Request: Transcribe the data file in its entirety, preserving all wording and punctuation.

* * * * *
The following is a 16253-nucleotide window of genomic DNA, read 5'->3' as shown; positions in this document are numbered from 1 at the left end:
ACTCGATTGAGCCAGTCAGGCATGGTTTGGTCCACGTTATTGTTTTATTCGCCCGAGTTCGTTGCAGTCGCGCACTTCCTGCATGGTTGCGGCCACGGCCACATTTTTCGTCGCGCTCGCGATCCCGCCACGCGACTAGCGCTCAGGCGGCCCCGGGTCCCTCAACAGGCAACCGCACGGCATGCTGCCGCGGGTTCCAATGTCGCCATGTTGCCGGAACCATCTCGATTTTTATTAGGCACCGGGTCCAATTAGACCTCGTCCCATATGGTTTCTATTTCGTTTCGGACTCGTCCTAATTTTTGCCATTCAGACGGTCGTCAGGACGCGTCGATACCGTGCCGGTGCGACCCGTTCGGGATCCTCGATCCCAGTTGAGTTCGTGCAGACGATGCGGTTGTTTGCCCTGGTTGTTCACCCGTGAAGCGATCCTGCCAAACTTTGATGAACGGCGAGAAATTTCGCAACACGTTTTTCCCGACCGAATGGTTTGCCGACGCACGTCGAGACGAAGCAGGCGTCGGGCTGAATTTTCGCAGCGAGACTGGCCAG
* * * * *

The following is a 16253-nucleotide window of genomic DNA, read 5'->3' as shown; positions in this document are numbered from 1 at the left end:
ACTCGATTGAGCCAGTCAGGCATGGTTTGGTCCACGTTATTGTTTTATTCGCCCGAGTTCGTTGCAGTCGCGCACTTCCTGCATGGTTGCGGCCACGGCCACATTTTTCGTCGCGCTCGCGATCCCGCCACGCGACTAGCGCTCAGGCGGCCCCGGGTCCCTCAACAGGCAACCGCACGGCATGCTGCCGCGGGTTCCAATGTCGCCATGTTGCCGGAACCATCTCGATTTTTATTAGGCACCGGGTCCAATTAGACCTCGTCCCATATGGTTTCTATTTCGTTTCGGACTCGTCCTAATTTTTGCCATTCAGACGGTCGTCAGGACGCGTCGATACCGTGCCGGTGCGACCCGTTCGGGATCCTCGATCCCAGTTGAGTTCGTGCAGACGATGCGGTTGTTTGCCCTGGTTGTTCACCCGTGAAGCGATCCTGCCAAACTTTGATGAACGGCGAGAAATTTCGCAACACGTTTTTCCCGACCGAATGGTTTGCCGACGCACGTCGAGACGAAGCAGGCGTCGGGCTGAATTTTCGCAGCGAGACTGGCCAG